There was plenty of chest thumping by President Trump and his staff on his first 100 days in office with appearances on weekend talk shows and during Trump’s Saturday night rant against his critics during a rousing, campaign-style appearance in Harrisburg, Pa.
Trump used his nationally televised speech to 7,000 dyed in the wool supporters at a farm expo center to tout his early domestic and foreign policy initiatives as “just about the most successful” early start of any president in modern history.
“We have signed massive executive orders clearing up the environmental bureaucracy,” he boasted. “We’re going to have jobs, and you’re seeing them already. We’ve also been very busy on the legislative front, which we have gotten no credit for, and yet I am signing away. I’ve signed 29 new bills – a record not surpassed since the Truman administration.”
It was an assessment eagerly embraced by supporters and roundly ridiculed by many presidential scholars and political analysts. They couldn’t help but note Trump’s repeated failures on health care and border security, his policy flip-flops, his sometimes amateurish dealings with some of the country’s closest allies, and his high-risk threats of military action against North Korea.
Trump said Saturday that he “will not be happy” if North Korea conducts another nuclear test and declined to rule out a U.S. military response to another provocative act by the unpredictable, baby-faced North Korean dictator, Kim Jong-un. “I don't know. I mean, we'll see," Trump said of possible military action during an interview with CBS News' John Dickerson that was aired on Sunday.
In a brilliant display of political jujitsu, Trump began his speech in Pennsylvania with a ten-minute screed against his perceived tormentors in the media – many of whom were gathering back in Washington for the annual black-tie White House Correspondents Association dinner that the president boycotted. Trump once again denounced the “failing” New York Times, CNN and MSNBC as “incompetent, dishonest people” and purveyors of “fake news.”
By Trump’s lights, the mainstream media remained an enemy of the people and incapable of getting over the fact that he defeated Democrat Hillary Clinton for president.
“Their priorities are not my priorities and not your priorities,” Trump told the cheering gathering of supporters, including many who wore the familiar “Make America Great Again” caps. “If the media’s job is to be honest and tell the truth, the media deserves a very, very big fat failing grade,” he said, adding that they were “very dishonest people.”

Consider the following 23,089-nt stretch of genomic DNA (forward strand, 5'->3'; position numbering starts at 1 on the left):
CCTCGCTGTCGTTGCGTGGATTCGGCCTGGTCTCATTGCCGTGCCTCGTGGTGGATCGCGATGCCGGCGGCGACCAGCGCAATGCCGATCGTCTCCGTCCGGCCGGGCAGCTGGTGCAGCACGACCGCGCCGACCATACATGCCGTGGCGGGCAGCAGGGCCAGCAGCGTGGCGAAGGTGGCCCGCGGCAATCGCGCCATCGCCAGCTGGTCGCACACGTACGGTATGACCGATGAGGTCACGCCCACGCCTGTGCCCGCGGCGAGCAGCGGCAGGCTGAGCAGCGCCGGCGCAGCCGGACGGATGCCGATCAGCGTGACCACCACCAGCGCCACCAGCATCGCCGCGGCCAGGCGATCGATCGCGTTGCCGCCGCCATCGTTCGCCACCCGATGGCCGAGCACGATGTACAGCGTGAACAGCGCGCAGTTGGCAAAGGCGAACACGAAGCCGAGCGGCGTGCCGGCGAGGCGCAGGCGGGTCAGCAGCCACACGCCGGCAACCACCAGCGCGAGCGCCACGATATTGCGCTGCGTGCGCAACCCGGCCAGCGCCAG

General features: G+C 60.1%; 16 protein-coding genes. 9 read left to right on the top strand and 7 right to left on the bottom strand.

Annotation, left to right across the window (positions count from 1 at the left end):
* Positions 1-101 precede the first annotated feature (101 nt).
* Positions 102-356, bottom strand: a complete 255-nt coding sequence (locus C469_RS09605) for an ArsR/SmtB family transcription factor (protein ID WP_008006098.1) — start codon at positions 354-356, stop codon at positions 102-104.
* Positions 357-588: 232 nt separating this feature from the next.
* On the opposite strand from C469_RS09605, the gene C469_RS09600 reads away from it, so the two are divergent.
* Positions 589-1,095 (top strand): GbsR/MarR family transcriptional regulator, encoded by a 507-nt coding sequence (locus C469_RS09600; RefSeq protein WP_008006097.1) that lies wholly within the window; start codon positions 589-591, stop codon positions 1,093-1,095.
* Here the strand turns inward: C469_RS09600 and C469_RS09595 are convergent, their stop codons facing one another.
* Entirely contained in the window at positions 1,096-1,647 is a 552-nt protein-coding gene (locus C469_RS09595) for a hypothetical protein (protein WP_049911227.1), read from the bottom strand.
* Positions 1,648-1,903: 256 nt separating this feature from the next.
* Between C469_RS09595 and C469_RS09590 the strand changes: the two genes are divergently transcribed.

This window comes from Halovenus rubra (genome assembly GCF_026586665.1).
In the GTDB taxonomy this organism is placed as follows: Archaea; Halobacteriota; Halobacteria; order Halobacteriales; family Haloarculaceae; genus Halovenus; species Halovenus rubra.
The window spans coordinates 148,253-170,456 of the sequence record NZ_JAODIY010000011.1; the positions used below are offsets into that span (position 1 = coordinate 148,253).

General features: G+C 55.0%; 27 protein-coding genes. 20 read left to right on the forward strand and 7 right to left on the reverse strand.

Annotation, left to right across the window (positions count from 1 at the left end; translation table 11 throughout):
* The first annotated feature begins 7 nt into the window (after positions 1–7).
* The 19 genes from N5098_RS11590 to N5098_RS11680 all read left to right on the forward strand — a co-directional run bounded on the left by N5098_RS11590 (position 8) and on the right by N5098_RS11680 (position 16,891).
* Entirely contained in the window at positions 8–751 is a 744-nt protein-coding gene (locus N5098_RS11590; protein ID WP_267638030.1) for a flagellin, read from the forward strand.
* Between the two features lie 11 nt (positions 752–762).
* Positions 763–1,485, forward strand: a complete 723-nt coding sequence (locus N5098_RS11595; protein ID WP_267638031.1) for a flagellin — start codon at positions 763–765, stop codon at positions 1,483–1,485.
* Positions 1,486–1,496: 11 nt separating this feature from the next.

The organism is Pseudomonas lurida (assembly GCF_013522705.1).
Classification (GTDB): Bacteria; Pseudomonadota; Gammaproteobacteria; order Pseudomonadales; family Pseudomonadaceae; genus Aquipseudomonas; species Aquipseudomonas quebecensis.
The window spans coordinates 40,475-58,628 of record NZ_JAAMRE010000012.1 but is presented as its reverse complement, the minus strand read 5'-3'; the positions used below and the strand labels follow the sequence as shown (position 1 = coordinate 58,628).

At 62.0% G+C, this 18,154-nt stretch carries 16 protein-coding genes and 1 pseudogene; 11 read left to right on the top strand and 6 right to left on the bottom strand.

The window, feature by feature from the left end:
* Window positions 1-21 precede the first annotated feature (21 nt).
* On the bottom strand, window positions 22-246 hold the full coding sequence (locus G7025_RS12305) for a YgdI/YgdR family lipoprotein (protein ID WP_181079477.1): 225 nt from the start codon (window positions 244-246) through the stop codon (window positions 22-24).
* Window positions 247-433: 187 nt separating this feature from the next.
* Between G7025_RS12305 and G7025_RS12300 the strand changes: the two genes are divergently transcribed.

Yet in lashing out at the Washington establishment, Trump renewed his assault on congressional leaders of both parties who will be vital to the ultimate success or failure of much of his political agenda – from health care reform and tax cuts to infrastructure construction and new trade policies.
One of Trump’s biggest targets was Senate Minority Leader Chuck Schumer (D-NY), a veteran lawmaker and long-time Trump political sparring partner in New York political circles. Trump airily dismissed Schumer as an incompetent who was leading his party to “doom” with policies that are weak on border security, crime and tax policy.
“I’ve known him a long time,” said Trump. “Senator Schumer is a bad leader, not a natural leader at all. He works hard to study leadership. When you have to study leadership, you’ve got problems. And his policies are hurting innocent Americans and making it easier for drug dealers to enter our country. Schumer is weak on crime and wants to raise your taxes through the roof.”
Trump was probably seeking retribution for the “Fs” that Schumer and House Minority Leader Nancy Pelosi (D-CA) gave Trump in their report cards on how his first 100 days in office.
Still, the attack on Schumer was gratuitous and highly perplexing, if for no other reason than Trump will need the good will of Schumer and Pelosi on a wide range of issues if the president has any hope of breaking through the current logjam that is threatening his legislative agenda. Even on such routine matters as funding the government to avoid another partial shutdown, Democratic votes will be essential this week to passing a final $1.1 trillion spending bill for the remainder of the current fiscal year.
During an appearance today on Fox News Sunday, Schumer dismissed Trump’s latest salvo at him as presidential “name calling” that doesn’t work. Trump has previously belittled the minority leader as a “clown.”
“Let’s look at values and let’s look at issues,” Schumer told Fox News Sunday host, Chris Wallace. “I’d say the president’s first hundred days have hardly been a success. He has broken promises to the working people of America, unfulfilled others. You know, Chris, when he campaigned he campaigned as a populist against the Democratic and Republican Establishment, but he is governing like someone from the hard-right and wealthy special interests.”
Schumer insisted that despite growing tension – and Democratic efforts to slow the confirmation of many key Trump appointments to the executive branch – there is still the potential for cooperation on a host of issues.
“So the bottom line is very simple,” Schumer said. “The president, if he works with us, particularly on issues like trade and infrastructure, we can work. But on the issues so far – taxes and health care – he doesn’t consult us at all. He puts together a [tax] plan that’s very hard-right, special interest, wealth oriented, and then says the way to be bipartisan is to just support his plan. That’s not how America works.”
But Trump was not in the mood to extend an olive branch to the Democratic leader.
“Look where the Democrats have ended up,” Trump told John Dickerson of Face the Nation. “They had everything going, and now they don’t have the presidency, they don’t have the House, they don’t have the Senate. And Schumer is going around making a fool out of himself.”